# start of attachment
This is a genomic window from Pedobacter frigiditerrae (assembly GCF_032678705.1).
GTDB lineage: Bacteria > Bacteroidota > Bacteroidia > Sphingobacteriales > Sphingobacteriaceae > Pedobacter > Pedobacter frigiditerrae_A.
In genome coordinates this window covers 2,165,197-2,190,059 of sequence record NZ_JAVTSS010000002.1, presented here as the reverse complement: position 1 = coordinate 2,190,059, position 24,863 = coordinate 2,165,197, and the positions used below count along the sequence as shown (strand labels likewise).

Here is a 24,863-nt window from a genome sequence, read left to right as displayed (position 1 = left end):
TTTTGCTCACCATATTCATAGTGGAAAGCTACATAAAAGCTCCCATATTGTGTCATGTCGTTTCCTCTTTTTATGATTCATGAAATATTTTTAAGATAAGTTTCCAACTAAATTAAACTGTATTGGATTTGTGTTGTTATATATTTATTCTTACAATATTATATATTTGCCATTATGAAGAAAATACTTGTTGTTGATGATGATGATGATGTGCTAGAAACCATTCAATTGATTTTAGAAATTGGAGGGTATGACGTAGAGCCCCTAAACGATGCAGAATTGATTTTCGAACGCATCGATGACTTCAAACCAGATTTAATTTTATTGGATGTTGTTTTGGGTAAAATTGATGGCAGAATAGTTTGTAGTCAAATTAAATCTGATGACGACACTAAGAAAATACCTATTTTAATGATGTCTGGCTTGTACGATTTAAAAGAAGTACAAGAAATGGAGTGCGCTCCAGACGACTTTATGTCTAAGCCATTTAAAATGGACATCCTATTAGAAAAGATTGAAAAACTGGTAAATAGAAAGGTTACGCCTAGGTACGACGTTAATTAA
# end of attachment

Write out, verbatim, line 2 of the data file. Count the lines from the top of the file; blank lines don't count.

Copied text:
GTDB lineage: Bacteria > Bacteroidota > Bacteroidia > Sphingobacteriales > Sphingobacteriaceae > Pedobacter > Pedobacter frigiditerrae_A.